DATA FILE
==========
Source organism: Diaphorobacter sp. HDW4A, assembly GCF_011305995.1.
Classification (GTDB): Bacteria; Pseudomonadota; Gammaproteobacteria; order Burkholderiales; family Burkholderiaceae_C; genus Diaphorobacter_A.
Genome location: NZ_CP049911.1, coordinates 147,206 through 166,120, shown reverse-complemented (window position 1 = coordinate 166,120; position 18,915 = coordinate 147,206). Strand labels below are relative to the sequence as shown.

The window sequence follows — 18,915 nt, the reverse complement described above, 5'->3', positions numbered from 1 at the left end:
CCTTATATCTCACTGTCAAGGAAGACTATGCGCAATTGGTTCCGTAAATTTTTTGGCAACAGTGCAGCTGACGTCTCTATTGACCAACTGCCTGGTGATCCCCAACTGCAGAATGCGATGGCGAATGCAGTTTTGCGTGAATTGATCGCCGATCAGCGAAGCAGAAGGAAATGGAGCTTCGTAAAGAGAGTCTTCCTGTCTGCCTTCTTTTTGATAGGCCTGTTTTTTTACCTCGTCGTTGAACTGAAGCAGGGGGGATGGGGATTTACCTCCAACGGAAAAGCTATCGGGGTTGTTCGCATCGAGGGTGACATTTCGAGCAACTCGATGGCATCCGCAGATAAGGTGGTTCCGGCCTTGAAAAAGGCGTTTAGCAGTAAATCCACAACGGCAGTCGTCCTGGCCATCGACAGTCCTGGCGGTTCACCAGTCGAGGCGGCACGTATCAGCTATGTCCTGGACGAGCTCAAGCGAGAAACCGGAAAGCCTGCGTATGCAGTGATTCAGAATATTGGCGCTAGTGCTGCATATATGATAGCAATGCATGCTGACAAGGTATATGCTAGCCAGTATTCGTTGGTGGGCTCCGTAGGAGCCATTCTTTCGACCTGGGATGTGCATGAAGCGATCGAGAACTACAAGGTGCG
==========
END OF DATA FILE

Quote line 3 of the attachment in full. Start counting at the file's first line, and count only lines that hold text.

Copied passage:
Genome location: NZ_CP049911.1, coordinates 147,206 through 166,120, shown reverse-complemented (window position 1 = coordinate 166,120; position 18,915 = coordinate 147,206). Strand labels below are relative to the sequence as shown.